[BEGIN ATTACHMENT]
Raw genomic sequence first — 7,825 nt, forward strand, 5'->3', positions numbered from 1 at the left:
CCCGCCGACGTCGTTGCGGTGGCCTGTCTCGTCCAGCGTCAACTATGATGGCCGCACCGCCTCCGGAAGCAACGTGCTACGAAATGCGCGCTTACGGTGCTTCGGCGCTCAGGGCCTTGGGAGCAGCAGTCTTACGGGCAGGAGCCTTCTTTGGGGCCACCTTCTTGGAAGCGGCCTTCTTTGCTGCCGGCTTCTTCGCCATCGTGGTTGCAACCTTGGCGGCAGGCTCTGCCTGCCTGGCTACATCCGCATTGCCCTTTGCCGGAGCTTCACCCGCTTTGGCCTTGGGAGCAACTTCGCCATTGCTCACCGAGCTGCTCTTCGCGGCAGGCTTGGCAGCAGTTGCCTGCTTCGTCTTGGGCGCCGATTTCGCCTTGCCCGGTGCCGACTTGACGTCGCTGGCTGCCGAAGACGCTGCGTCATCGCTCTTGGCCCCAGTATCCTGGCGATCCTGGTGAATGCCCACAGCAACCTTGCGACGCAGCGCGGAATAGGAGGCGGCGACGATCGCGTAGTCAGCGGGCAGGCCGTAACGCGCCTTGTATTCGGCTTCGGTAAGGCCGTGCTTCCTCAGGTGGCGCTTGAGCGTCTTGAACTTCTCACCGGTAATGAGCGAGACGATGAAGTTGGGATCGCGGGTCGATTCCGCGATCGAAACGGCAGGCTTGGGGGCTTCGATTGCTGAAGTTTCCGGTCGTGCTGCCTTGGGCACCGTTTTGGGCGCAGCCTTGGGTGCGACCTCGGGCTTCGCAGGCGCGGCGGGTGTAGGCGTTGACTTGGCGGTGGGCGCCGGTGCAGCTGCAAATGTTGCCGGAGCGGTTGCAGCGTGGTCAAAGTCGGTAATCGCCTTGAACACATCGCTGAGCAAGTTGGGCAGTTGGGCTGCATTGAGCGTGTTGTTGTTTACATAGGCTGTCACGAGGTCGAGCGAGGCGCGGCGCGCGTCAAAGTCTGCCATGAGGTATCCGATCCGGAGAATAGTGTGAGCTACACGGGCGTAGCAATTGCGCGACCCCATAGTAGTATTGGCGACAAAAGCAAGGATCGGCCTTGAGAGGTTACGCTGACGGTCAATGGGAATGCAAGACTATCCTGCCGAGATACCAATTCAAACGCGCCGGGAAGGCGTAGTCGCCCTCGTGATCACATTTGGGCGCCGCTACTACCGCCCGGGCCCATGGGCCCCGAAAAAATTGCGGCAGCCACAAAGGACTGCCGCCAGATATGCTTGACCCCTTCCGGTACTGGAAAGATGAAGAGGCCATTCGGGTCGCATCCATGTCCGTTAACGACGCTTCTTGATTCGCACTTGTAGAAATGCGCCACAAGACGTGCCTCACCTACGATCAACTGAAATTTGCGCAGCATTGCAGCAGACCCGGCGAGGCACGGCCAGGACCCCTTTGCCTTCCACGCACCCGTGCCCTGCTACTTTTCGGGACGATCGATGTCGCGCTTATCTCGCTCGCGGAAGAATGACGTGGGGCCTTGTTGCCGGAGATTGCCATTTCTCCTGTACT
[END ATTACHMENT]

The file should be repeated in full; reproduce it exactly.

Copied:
Raw genomic sequence first — 7,825 nt, forward strand, 5'->3', positions numbered from 1 at the left:
CCCGCCGACGTCGTTGCGGTGGCCTGTCTCGTCCAGCGTCAACTATGATGGCCGCACCGCCTCCGGAAGCAACGTGCTACGAAATGCGCGCTTACGGTGCTTCGGCGCTCAGGGCCTTGGGAGCAGCAGTCTTACGGGCAGGAGCCTTCTTTGGGGCCACCTTCTTGGAAGCGGCCTTCTTTGCTGCCGGCTTCTTCGCCATCGTGGTTGCAACCTTGGCGGCAGGCTCTGCCTGCCTGGCTACATCCGCATTGCCCTTTGCCGGAGCTTCACCCGCTTTGGCCTTGGGAGCAACTTCGCCATTGCTCACCGAGCTGCTCTTCGCGGCAGGCTTGGCAGCAGTTGCCTGCTTCGTCTTGGGCGCCGATTTCGCCTTGCCCGGTGCCGACTTGACGTCGCTGGCTGCCGAAGACGCTGCGTCATCGCTCTTGGCCCCAGTATCCTGGCGATCCTGGTGAATGCCCACAGCAACCTTGCGACGCAGCGCGGAATAGGAGGCGGCGACGATCGCGTAGTCAGCGGGCAGGCCGTAACGCGCCTTGTATTCGGCTTCGGTAAGGCCGTGCTTCCTCAGGTGGCGCTTGAGCGTCTTGAACTTCTCACCGGTAATGAGCGAGACGATGAAGTTGGGATCGCGGGTCGATTCCGCGATCGAAACGGCAGGCTTGGGGGCTTCGATTGCTGAAGTTTCCGGTCGTGCTGCCTTGGGCACCGTTTTGGGCGCAGCCTTGGGTGCGACCTCGGGCTTCGCAGGCGCGGCGGGTGTAGGCGTTGACTTGGCGGTGGGCGCCGGTGCAGCTGCAAATGTTGCCGGAGCGGTTGCAGCGTGGTCAAAGTCGGTAATCGCCTTGAACACATCGCTGAGCAAGTTGGGCAGTTGGGCTGCATTGAGCGTGTTGTTGTTTACATAGGCTGTCACGAGGTCGAGCGAGGCGCGGCGCGCGTCAAAGTCTGCCATGAGGTATCCGATCCGGAGAATAGTGTGAGCTACACGGGCGTAGCAATTGCGCGACCCCATAGTAGTATTGGCGACAAAAGCAAGGATCGGCCTTGAGAGGTTACGCTGACGGTCAATGGGAATGCAAGACTATCCTGCCGAGATACCAATTCAAACGCGCCGGGAAGGCGTAGTCGCCCTCGTGATCACATTTGGGCGCCGCTACTACCGCCCGGGCCCATGGGCCCCGAAAAAATTGCGGCAGCCACAAAGGACTGCCGCCAGATATGCTTGACCCCTTCCGGTACTGGAAAGATGAAGAGGCCATTCGGGTCGCATCCATGTCCGTTAACGACGCTTCTTGATTCGCACTTGTAGAAATGCGCCACAAGACGTGCCTCACCTACGATCAACTGAAATTTGCGCAGCATTGCAGCAGACCCGGCGAGGCACGGCCAGGACCCCTTTGCCTTCCACGCACCCGTGCCCTGCTACTTTTCGGGACGATCGATGTCGCGCTTATCTCGCTCGCGGAAGAATGACGTGGGGCCTTGTTGCCGGAGATTGCCATTTCTCCTGTACT